• Title: Drink: A Social History of America
  • Author: Andrew Barr
  • Released: 1999-03-01
  • Language: English
  • Pages: 466
  • ISBN: 0786705590
  • ISBN13: 978-0786705597
  • ASIN: 0786705590
"It is not generally appreciated how extreme American attitudes about alcohol appear from the other side of the Atlantic."

With an opening line such as that, it's not surprising that Drink: A Social History of America engages in its share of Yankee-bashing. British journalist 's look at American culture through a glass (somewhat blearily) is an attempt "to understand the history of the United States through its attitudes to liquor and its changing tastes in drink." In reality, however, Barr lurches and staggers from topic to topic--from prohibition to martinis to ice to air conditioning to bland American beer in one 10-page sample--in this swirling cocktail party of a book. That's not to say that Barr's book isn't enjoyable--in fact, it's often delightful. Barr serves up amusing stories (such as that of poor King Charles II of Navarre, immolated in an alcohol-soaked sheet), interesting factoids (the first grapevines in California were planted at the San Juan Capistrano mission in 1779), and strong opinions. Some of his opinions are funny, some are bound to raise hackles (that alcoholism is not a disease, but a "failure of personality," for example), while others are somewhat sensible but destined to be unpopular. Barr feels that Americans have an unhealthy relationship with alcohol, so we should teach young people (and those who drink to excess) to drink sensibly, worry less about pregnant women having the occasional drink and more about prenatal care, and switch the focus from stricter drunk-driving laws to laws aimed at reducing dangers such as cell-phone use and road rage. Just when things get too serious, however, Barr is off again in another direction with another witty snippet. Unfortunately, like many partygoers, Barr tends to repeat himself--frequent footnotes direct the reader to "See Chapter 4," "See Chapter 4 again," or even "See Chapter 4 once more." Perfect for browsing or ingesting in small doses, too much Drink in one sitting may leave readers with a headache. --C.B. Delaney

From Publishers Weekly The main point of this cheerful mixture of polemic and cultural history is that Americans are both bad drunks and bad tee-totalers. London Sunday Times journalist Barr (Wine Snobbery, a social history of drink in Great Britain) makes entertaining work of tracing how alcohol has been intertwined with American history. Ever since European immigrants got Native Americans drunk in order to fleece them of their land and goods, booze has been a lubricant of American expansion and growth. During the American Revolution, alcohol became a symbol of independence (thanks to British attempts to tax molasses and Madeira), and rebels plotted resistance to the crown in New England taverns. Prohibition, in Barr's view, reflected a wider cultural conflict in which native-born WASPs attacked immigrants from southern and eastern Europe, viewing their custom of drinking at meals as symptomatic of sloth. "In its view of liquor, America is out of step with the rest of the Western world," chides Barr, arguing that Americans have never outgrown their tendency to oscillate between binge drinking and abstinence, between debauch and ineffectual puritanism. Barr further argues that alcoholism is not a disease but a failure of personality. And while he acknowledges that strict law enforcement and campaigns like Mothers Against Drunk Drivers have contributed to a decline in drunk-driving auto accidents, he opposes setting the minimum drinking age at 21. While his arguments may nettle or infuriate, his opinionated chronicle is briskly engaging and full of wondrous lore on Americans' eating and drinking habits. Eight-pages of b&w photos. QPB selection.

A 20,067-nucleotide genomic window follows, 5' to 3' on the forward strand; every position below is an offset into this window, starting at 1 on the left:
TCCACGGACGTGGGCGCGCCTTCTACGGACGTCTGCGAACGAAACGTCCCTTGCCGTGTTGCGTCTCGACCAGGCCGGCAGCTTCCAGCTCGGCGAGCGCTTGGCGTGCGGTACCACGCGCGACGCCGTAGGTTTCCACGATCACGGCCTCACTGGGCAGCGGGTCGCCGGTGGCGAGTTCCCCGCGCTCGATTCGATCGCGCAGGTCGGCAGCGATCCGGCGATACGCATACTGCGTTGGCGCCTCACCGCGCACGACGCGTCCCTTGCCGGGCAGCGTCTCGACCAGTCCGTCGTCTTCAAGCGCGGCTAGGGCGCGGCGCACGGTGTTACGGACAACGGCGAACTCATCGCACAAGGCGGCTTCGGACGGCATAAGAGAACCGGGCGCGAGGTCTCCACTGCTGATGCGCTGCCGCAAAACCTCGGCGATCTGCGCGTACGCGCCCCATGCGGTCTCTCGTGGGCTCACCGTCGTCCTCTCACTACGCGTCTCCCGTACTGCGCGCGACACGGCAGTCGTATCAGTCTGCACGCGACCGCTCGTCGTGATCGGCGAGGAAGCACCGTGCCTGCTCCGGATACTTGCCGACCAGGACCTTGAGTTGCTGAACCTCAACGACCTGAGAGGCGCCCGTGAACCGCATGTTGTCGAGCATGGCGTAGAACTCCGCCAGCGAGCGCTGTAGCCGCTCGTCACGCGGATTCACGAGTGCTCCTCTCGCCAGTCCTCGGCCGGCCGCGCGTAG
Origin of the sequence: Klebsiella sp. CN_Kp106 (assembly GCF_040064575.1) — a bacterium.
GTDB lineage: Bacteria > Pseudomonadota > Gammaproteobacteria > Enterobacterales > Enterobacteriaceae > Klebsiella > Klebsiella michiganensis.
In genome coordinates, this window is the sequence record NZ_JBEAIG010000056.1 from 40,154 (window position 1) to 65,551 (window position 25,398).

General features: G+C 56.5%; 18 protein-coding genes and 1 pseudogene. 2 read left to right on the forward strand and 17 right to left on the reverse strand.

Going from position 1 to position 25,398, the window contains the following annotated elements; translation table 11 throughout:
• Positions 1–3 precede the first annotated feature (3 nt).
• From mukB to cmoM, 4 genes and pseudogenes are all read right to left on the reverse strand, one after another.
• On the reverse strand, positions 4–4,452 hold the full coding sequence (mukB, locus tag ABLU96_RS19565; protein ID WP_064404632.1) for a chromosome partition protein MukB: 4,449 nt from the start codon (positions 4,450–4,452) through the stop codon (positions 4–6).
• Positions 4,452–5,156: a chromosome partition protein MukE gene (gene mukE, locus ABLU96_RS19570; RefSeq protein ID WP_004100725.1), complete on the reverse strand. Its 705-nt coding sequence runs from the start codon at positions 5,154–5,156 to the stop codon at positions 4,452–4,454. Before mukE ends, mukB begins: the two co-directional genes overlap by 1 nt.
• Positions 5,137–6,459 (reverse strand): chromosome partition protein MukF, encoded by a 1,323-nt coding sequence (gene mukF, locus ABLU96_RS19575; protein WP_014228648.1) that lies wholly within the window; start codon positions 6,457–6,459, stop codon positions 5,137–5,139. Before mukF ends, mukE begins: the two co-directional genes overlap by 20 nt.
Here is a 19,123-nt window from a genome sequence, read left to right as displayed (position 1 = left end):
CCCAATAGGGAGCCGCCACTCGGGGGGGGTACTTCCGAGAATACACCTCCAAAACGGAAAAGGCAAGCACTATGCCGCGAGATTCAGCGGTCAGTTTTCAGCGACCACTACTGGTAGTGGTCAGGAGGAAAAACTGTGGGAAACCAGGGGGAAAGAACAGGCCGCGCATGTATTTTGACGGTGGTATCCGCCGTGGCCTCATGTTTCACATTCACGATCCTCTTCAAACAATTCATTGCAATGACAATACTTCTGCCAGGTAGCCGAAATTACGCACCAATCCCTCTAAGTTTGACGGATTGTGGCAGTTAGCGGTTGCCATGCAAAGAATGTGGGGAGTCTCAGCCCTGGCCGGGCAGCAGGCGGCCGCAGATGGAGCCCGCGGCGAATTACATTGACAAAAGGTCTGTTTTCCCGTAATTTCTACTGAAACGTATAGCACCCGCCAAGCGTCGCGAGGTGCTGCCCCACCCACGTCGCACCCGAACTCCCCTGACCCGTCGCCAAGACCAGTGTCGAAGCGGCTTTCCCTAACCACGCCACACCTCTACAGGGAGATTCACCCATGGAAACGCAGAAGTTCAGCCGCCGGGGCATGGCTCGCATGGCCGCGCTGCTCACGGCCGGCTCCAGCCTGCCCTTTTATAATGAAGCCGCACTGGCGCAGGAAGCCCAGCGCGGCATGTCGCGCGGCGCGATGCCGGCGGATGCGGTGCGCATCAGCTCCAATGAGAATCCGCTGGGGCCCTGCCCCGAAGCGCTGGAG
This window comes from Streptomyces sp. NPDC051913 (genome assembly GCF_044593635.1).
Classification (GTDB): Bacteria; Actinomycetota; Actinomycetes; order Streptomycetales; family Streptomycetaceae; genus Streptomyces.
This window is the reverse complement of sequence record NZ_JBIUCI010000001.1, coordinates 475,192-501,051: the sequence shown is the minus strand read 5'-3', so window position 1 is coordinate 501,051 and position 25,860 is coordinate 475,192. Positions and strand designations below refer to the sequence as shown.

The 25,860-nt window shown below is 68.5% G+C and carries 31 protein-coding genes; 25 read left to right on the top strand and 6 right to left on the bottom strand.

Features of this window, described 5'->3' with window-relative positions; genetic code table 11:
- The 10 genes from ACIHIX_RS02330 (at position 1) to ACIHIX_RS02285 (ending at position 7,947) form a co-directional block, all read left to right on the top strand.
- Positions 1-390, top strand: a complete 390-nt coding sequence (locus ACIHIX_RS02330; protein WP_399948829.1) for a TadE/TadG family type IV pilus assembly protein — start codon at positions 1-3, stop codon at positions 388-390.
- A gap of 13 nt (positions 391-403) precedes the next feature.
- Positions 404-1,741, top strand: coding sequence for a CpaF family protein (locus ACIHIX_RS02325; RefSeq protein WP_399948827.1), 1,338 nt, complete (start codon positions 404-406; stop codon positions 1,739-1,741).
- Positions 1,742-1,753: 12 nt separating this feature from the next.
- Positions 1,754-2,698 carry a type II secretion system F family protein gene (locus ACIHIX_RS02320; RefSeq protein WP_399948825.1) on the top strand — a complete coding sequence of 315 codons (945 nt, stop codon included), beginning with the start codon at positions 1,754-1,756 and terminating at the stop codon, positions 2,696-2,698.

Copyright 1999 Reed Business Information, Inc.

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